Few predicted it would be such a hit. Not its creator, Jurassic Park author Michael Crichton, who worried that the frenetic, densely plotted drama (based on his own experiences as an intern at Boston’s Mass General) would freak out couch-potato viewers. Not its network, NBC, which was skeptical of an hour-long, Chicago-set medical series succeeding in a TV landscape crammed with sunny sitcoms. And certainly not an irritable L.A. Times critic, who sniffed that ”left untreated, [the show] may have less than a year to live.”
Well, hook ’em up to a mind-expanding serum drip, stat: On Sept. 19, 1994, the two-hour debut of ER drew roughly 24 million viewers, holding its own against perennial powerhouse Monday Night Football — and eventually forcing the competition (David E. Kelley’s similarly themed Chicago Hope and Diane Sawyer’s PrimeTime Live) to switch nights when ER settled into its regular Thursday slot.
Audiences were adrenalized by the hyperkinetic pilot that featured no fewer than 57 speaking parts and 33 story lines, which included attending physician Dr. Mark Greene (Anthony Edwards) wrestling with the prospect of joining a cushier private practice; head nurse Carol Hathaway (Julianna Margulies) nearly OD’ing on pills (in the original script, she was supposed to die); earnest resident Dr. Susan Lewis (Sherry Stringfield) counseling a hotheaded cancer patient; and third-year med student John Carter (Noah Wyle) dealing with his demanding supervisor, Dr. Peter Benton (Eriq La Salle).
The pilot ”was [filmed] in this decrepit old hospital and it was a little bit creepy,” says Abraham Benrubi, who plays desk clerk Jerry. ”It kind of made everybody a little loopy — it was sort of punch-drunk fun; the energy required to make everything happen was infectious.”
The premiere also introduced the series’ breakout star, George Clooney, who starred as the womanizing pediatrician Dr. Doug Ross. (Ironically, Clooney’s first TV role was as Ace, a wisecracking med intern in a 1984 CBS sitcom also titled, eerily enough, E/R.)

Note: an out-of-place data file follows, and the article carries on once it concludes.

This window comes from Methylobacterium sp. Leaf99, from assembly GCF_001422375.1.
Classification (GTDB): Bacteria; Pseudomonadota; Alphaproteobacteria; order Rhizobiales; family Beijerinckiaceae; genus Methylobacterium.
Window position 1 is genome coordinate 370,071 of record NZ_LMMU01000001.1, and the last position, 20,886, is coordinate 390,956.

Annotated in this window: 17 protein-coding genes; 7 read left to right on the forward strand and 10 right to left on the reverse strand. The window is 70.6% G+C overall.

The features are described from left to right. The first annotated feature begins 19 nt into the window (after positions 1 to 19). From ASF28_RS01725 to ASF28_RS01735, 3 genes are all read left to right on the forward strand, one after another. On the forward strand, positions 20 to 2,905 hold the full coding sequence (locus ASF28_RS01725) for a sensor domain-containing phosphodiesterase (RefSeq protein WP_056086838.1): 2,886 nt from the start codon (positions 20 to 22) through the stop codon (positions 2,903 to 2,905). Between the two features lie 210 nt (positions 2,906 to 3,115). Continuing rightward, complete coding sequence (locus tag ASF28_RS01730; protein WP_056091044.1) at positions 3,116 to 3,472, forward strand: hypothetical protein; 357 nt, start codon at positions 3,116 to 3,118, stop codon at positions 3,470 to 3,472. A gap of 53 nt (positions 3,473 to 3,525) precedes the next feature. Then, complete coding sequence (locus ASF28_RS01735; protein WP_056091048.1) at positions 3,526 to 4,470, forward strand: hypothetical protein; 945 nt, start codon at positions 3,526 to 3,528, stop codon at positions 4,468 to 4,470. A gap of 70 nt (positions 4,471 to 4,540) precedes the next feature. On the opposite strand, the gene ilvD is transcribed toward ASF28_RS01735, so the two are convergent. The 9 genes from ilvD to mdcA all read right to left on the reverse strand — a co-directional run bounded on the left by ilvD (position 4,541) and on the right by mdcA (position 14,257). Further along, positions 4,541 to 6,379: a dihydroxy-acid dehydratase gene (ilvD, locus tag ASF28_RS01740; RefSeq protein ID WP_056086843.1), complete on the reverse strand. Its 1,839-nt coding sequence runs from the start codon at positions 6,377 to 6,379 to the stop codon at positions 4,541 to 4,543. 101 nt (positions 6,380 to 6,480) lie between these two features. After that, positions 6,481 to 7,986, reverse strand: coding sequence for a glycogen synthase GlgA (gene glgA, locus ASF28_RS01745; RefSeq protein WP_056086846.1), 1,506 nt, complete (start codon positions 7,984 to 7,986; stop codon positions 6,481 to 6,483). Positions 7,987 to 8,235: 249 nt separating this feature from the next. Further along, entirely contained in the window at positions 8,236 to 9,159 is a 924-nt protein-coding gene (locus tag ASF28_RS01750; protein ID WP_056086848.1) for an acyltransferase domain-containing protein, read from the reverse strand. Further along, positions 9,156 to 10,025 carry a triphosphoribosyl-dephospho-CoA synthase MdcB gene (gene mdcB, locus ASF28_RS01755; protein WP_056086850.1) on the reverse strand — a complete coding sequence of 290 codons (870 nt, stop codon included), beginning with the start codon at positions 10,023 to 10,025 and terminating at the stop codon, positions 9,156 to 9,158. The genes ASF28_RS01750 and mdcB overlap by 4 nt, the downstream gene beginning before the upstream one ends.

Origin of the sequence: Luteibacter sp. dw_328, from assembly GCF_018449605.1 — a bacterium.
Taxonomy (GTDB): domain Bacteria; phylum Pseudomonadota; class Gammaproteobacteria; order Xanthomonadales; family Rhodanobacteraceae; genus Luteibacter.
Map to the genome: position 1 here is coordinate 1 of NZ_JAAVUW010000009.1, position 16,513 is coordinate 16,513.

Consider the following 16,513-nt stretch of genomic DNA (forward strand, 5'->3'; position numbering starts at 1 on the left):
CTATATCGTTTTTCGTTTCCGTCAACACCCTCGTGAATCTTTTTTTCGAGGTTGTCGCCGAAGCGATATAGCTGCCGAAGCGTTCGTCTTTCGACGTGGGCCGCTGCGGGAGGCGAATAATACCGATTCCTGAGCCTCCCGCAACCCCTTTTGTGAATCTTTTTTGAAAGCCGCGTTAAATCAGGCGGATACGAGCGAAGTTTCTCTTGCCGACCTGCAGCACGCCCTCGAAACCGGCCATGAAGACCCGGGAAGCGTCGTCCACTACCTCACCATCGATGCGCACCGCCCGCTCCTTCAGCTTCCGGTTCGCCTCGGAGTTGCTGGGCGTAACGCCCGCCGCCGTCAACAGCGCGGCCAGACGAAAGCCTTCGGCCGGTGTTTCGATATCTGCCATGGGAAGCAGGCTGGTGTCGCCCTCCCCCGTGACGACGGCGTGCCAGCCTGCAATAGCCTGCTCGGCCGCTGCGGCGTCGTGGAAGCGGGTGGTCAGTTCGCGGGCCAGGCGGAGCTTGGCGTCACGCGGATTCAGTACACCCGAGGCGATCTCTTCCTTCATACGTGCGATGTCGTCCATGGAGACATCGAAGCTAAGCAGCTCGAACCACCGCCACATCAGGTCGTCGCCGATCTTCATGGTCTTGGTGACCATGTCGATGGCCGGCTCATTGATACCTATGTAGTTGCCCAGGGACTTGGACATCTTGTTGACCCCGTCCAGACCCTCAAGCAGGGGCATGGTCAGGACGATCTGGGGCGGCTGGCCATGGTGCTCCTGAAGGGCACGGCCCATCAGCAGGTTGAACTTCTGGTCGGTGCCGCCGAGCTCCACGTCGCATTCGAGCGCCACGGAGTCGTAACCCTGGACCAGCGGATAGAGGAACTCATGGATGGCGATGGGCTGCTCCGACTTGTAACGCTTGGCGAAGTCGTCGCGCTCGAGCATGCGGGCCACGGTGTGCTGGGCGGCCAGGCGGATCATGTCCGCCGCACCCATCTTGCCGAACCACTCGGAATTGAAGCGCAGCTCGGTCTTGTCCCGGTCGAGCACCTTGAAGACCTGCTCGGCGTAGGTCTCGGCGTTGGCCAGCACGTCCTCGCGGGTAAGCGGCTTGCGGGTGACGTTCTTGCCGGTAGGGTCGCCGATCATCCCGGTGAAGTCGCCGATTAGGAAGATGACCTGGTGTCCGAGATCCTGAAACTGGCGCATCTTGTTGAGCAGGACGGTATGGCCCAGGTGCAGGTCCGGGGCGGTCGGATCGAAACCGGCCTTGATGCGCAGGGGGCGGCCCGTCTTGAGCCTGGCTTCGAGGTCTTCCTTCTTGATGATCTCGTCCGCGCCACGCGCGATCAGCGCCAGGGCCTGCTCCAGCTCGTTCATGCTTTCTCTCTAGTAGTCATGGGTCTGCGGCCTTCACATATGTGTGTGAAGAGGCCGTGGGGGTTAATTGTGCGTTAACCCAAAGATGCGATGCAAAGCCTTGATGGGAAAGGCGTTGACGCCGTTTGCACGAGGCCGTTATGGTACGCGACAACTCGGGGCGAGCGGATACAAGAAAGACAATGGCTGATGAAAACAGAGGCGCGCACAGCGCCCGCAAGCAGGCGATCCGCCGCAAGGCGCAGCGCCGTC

The drama — a bubbling cauldron of medical suspense, workplace politics, and romantic quandaries — was an instant hit. Within a month, ER was securely ensconced in the top 10 — breathing new life into a genre in dire need of CPR since St. Elsewhere checked out in 1988 — and it has ruled network TV as the No. 1 show in three of the last six seasons. In fact, ER‘s prescription for success (it has also won 17 Emmys) was deemed so vital to NBC’s vaunted Must See TV schedule that the network shelled out a record $13 million an episode to keep the show in the wake of Seinfeld‘s departure in 1998.
That’s the kind of health-care policy Hollywood really pays attention to.
Time Capsule: Sept. 19, 1994
At the movies, Jean-Claude Van Damme’s sci-fi flick Timecop earns $12.1 million and becomes the Muscles from Brussels’ first film to hit No. 1. On TV, ABC’s one-two punch of Home Improvement and Grace Under Fire starts the new season at the top of the Nielsens. In music, Boyz II Men’s ballad ”I’ll Make Love to You” holds on to rule the Billboard singles chart. And in the news, American troops land in Port-au-Prince, Haiti, beginning a U.S. operation to restore the Caribbean nation’s elected president, Jean-Bertrand Aristide, to power.